Tuesday, September 15, 2015
The U.S. dollar broadly weakened against its Asian peers on Monday, fuelled by persistent worries over mainland China's economy ahead of a crucial U.S. interest rate decision later this week.
Saturday, September 12, 2015
Shares in Taiwan moved higher Friday as suppliers to Apple Inc. staged a technical rebound, helping the broader market reverse losses seen a session earlier, dealers said.
The U.S. dollar fell against the New Taiwan dollar Friday, shedding NT$0.146 to close at NT$32.710 after the local currency tracked the Chinese yuan to move higher, dealers said.
European stock markets fell further Friday, with all eyes on next week's U.S. interest rate decision. London's benchmark FTSE 100 index slipped 0.19 percent to stand at 6,144.29 points in late morning deals after opening with slight gains.
Cheap oil prices ushered in by Saudi Arabia's policy of protecting its market share will end up squeezing high-cost producers like U.S. shale drillers, leading next year to the biggest drop in output in nearly a quarter century, the IEA said Friday.
A broadly upbeat mood across Asian markets helped boost higher-risk currencies Friday, although analysts said traders were on edge ahead of a possible U.S. interest rate hike next week.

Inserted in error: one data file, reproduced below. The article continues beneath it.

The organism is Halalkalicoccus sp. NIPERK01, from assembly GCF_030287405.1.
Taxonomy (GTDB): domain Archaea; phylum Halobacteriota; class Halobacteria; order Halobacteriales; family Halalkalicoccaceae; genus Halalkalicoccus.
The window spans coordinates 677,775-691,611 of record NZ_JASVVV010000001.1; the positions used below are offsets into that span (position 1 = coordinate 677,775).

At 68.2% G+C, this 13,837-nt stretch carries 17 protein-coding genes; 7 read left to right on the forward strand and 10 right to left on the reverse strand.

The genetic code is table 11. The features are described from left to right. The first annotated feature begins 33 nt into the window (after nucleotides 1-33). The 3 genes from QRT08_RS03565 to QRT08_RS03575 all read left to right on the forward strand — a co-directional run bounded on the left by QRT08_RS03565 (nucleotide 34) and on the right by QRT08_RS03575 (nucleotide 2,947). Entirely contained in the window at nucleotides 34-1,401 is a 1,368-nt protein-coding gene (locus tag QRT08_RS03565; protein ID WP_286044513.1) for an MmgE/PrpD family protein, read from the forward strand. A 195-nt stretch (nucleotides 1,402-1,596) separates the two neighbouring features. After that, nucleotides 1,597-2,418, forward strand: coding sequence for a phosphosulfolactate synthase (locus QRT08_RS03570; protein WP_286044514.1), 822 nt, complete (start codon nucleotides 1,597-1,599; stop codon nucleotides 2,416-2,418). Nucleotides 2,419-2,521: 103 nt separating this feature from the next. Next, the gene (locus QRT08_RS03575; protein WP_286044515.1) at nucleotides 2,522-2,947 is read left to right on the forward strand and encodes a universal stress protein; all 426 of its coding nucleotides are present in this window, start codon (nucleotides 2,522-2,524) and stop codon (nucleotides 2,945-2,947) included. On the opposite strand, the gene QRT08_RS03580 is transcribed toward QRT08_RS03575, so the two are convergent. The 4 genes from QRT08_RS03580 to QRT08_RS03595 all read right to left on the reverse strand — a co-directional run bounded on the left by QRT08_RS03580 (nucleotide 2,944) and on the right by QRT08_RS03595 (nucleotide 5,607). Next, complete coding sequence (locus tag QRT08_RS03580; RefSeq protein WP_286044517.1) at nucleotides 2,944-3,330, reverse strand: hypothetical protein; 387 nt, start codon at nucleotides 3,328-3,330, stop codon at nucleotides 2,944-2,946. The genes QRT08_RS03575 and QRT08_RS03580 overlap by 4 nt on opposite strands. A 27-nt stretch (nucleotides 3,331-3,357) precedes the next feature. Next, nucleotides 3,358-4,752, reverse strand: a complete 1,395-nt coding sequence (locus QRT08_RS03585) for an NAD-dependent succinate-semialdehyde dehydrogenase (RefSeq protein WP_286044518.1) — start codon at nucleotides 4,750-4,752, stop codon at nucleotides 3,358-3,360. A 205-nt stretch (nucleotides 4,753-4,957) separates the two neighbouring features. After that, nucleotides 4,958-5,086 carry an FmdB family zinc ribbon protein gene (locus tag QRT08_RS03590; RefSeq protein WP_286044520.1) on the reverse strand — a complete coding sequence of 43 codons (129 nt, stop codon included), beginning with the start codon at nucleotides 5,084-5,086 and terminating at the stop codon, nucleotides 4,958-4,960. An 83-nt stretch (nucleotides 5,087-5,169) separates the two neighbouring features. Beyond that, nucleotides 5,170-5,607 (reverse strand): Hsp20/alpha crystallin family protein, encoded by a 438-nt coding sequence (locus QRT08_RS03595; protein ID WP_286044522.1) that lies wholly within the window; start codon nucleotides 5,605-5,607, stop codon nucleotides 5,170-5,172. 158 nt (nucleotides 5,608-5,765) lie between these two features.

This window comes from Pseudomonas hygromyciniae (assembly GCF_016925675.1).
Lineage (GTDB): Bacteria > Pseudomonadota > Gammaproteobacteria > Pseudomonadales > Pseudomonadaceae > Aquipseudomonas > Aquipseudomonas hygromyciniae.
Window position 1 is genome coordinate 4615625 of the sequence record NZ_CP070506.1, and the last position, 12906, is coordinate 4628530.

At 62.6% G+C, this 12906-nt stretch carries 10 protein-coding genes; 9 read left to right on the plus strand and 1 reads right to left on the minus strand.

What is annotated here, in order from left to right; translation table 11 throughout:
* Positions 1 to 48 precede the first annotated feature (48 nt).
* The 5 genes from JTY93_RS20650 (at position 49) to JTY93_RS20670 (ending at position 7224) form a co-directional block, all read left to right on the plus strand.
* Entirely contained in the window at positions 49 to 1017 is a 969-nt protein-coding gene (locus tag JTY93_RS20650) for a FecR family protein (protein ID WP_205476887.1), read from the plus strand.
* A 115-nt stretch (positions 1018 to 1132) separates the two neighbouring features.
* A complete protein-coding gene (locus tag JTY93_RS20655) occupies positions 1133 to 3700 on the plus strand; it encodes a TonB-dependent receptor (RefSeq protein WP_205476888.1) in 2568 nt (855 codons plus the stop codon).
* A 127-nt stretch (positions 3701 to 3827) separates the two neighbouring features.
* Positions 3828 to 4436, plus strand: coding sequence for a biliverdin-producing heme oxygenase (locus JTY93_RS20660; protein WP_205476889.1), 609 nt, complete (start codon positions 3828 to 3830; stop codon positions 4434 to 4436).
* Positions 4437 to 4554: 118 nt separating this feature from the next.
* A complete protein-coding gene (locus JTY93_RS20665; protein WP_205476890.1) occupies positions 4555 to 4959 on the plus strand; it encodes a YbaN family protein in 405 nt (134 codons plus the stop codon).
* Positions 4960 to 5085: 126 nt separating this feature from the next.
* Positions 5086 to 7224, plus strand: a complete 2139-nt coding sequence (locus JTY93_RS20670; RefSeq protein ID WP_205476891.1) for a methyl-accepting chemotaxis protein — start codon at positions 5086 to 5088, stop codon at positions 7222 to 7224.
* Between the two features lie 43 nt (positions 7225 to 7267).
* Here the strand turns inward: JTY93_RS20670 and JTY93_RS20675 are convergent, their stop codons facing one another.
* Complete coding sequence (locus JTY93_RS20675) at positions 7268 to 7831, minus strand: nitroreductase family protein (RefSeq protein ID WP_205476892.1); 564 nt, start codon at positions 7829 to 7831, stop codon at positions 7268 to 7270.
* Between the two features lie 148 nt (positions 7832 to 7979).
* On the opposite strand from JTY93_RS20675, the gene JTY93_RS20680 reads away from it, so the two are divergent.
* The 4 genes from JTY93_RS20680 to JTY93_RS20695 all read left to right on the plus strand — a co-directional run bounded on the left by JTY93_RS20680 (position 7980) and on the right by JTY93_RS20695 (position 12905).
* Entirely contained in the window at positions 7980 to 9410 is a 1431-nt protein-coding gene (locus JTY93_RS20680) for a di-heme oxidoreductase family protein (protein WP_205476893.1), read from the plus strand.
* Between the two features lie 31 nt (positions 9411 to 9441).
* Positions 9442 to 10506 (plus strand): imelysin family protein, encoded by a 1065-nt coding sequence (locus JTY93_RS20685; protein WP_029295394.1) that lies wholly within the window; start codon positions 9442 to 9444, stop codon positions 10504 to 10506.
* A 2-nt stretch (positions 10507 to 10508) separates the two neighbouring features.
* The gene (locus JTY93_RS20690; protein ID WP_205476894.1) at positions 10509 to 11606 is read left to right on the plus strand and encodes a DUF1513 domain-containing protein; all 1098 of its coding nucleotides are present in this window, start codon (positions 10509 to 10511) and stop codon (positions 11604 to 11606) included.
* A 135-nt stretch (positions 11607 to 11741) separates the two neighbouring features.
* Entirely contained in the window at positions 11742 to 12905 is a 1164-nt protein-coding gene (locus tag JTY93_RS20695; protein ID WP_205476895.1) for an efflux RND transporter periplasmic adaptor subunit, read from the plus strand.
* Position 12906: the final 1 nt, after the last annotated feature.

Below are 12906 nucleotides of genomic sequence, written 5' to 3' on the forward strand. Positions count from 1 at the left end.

Friday, September 11, 2015
The U.S. dollar rose against the New Taiwan dollar Thursday, gaining NT$0.081 to close at NT$32.856 as the greenback recouped its earlier losses on the back of intervention by Taiwan's central bank, dealers said.
Shares in Taiwan pulled back to some extent Thursday as investors locked in profits they had built a session earlier in the wake of losses incurred on Wall Street overnight, dealers said.
Taiwanese suppliers to Apple Inc. generally moved lower Thursday morning after the launch of the next-generation iPhones -- the iPhone 6S and the iPhone 6S Plus -- failed to amaze investors, which raised concerns over shipments of the new devices, dealers said.
Low oil prices could force the closure of around 140 oil fields in the UK's North Sea in the coming five years, according to a report released Wednesday by consultants Wood Mackenzie.